In recent years, the Internal Revenue Service has implemented a number of initiatives to increase flexibility or otherwise make life easier for struggling taxpayers who have fallen behind in their tax payments. You can ask for a streamlined installment plan. You can request an appropriate tax payment amount under the IRS Collection Financial Standards. As a last resort, you can offer the IRS an offer in compromise (OIC).
Streamlined installment plan
You may qualify for a streamlined installment plan if you are employed, self-employed, or unemployed, if you owe less than $25,000 when you file your offer, and if you can pay off the tax bill within 5 years. Your payments will be based on the amount owed, the interest on the unpaid taxes, and any penalties incurred.
Unfortunately, interest and penalties continue to pile up on the unpaid portion of an installment agreement. The user fees and application fees will also add up. Thus, if at all possible, it’s usually better to take out a loan rather than apply for a streamlined installment plan. It may even be cheaper to pay your taxes upfront with a credit card and accept the credit card interest instead.
To file a request for a streamlined installment plan, you must submit Form 9465, Installment Agreement Request, along with your application fee. If you will be paying by electronic funds withdrawal, your application fee is $52. Otherwise, it is $105.
Do not file this form if you are already on a streamlined installment plan or offer in compromise, if you can pay your balance in full within 120 days, or if you are also filing for bankruptcy. Instead, call 1-800-829-1040.
If you don’t meet the criteria for a streamlined agreement but still need to pay your owed taxes in installments, you can set up monthly payments with the IRS under their Collection Financial Standards. File as for the streamlined installment plan, but do not submit the application fee with your form. It will be deducted from your first payment.
Offer in compromise
An OIC is an agreement between a taxpayer and the IRS to settle for less than the full amount which is owed by the taxpayer. You may qualify for an OIC if you are employed, self-employed, or unemployed, if your total household income is $100,000 or less, and if you owe less than $50,000 when you file your offer.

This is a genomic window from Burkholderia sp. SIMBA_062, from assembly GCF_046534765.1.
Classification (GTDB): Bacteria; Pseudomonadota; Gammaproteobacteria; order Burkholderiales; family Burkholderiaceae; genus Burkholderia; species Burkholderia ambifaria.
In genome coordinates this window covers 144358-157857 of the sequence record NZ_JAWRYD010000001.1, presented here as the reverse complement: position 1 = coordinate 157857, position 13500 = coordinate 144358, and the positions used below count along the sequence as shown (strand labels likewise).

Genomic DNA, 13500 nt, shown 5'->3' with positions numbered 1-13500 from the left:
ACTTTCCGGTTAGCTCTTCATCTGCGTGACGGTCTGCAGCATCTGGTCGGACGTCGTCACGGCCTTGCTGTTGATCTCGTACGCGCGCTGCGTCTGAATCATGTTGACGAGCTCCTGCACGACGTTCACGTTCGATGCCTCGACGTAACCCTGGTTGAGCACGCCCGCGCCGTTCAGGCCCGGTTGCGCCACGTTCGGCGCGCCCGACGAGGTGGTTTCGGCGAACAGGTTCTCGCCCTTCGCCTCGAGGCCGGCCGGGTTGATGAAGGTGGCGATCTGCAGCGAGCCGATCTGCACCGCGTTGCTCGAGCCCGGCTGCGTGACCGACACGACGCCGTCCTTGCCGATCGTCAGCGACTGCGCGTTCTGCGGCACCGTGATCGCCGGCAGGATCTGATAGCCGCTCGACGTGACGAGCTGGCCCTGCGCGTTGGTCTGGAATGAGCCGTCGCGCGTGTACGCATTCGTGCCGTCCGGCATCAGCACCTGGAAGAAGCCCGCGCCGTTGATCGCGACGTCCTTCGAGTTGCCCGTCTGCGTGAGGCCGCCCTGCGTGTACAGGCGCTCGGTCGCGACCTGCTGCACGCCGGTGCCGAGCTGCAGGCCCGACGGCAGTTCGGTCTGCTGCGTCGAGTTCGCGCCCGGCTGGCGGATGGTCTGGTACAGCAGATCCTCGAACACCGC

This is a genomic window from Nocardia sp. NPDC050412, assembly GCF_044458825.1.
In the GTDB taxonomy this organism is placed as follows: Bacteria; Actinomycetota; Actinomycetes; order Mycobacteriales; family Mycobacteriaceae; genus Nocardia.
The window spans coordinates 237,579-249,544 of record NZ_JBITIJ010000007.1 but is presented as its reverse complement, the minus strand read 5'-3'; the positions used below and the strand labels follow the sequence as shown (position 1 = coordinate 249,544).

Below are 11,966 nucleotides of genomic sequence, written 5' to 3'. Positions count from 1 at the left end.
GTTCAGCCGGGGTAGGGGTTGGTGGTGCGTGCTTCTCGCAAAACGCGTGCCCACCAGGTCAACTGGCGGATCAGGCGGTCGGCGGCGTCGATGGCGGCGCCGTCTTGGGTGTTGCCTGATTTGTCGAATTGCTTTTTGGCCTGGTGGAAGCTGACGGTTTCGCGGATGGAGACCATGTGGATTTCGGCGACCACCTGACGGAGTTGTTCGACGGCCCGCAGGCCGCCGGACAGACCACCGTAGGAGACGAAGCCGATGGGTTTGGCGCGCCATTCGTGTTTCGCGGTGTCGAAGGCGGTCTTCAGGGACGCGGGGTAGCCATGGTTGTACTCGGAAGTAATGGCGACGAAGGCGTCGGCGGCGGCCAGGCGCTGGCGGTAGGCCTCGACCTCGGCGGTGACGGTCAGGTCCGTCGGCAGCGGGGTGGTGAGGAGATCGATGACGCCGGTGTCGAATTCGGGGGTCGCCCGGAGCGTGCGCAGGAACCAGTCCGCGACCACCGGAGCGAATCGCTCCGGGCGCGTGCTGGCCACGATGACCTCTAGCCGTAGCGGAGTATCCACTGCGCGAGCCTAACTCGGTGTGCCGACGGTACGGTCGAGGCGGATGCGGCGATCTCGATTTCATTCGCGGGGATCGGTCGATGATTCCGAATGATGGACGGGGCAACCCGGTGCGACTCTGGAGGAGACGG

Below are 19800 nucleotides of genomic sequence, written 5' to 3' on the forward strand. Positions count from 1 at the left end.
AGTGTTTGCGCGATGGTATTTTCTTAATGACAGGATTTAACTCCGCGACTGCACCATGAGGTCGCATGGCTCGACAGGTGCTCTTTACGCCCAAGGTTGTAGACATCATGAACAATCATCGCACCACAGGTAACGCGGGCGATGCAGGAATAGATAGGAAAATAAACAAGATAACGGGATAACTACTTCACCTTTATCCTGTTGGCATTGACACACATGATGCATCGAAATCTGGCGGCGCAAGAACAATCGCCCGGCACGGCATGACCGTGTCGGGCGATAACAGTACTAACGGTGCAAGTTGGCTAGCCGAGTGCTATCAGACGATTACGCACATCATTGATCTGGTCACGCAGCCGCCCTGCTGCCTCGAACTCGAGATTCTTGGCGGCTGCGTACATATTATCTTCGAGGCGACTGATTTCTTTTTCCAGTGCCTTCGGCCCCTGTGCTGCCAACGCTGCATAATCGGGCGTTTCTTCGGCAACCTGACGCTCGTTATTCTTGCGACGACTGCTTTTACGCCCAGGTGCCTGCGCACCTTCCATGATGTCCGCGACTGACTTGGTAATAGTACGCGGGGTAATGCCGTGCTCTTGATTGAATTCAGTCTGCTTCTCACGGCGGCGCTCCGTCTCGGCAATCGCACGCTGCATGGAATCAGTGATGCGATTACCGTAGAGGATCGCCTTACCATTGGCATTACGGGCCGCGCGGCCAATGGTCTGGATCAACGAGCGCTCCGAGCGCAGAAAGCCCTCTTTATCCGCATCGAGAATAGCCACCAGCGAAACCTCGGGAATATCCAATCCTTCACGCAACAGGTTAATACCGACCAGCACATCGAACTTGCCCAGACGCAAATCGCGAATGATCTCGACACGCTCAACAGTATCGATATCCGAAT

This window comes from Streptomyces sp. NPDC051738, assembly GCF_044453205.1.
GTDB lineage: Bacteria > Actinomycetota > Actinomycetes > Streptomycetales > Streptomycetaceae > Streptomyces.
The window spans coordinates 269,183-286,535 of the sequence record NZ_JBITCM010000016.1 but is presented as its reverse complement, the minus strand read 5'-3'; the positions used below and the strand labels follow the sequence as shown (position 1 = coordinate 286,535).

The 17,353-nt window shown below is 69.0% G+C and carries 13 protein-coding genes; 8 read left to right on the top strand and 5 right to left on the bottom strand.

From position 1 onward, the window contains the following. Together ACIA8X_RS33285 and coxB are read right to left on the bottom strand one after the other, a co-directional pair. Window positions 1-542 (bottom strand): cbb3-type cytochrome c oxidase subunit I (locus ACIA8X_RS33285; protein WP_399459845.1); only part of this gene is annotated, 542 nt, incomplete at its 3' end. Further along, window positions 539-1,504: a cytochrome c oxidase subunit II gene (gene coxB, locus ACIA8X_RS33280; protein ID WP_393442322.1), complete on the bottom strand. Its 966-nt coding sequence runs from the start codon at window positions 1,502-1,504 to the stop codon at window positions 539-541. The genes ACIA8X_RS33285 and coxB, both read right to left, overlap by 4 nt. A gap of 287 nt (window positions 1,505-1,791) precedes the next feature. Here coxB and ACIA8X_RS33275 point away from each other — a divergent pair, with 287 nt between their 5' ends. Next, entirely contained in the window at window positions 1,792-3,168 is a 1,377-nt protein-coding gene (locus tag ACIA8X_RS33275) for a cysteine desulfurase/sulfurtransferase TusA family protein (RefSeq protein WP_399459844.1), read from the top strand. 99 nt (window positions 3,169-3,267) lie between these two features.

To be eligible for an OIC, you must demonstrate that you are genuinely not able to pay the full amount within the remainder of the statutory period for collection. The IRS will also take into account extenuating circumstances, such as if you are caring for a dependent child with a serious long-term illness and will require the equity in your assets to pay for that care.
Barring extenuating circumstances, you will still be expected to pay an amount equivalent to what a collection agency could get from all your assets and income, including any anticipated future income. From this, you can subtract a basic living allowance, but nothing else. If this amount is greater than the amount of tax you owe, you probably won’t be eligible for an OIC.
To file an OIC, you must submit Form 656, Offer in Compromise, along with an initial payment and a $150 application fee. If you think you have been overcharged in your taxes, submit Form 656-L instead. You may offer to pay the OIC as a lump sum cash offer of 5 equal monthly payments or less, a short term periodic payment offer to be paid off within 24 months, or a deferred periodic payment offer which allows regular payments over up to 5 years.
Always start by filing the tax return on time, even if you know you won’t be able to pay. That way, you won’t have to add a late filing penalty to the rest of your tax woes.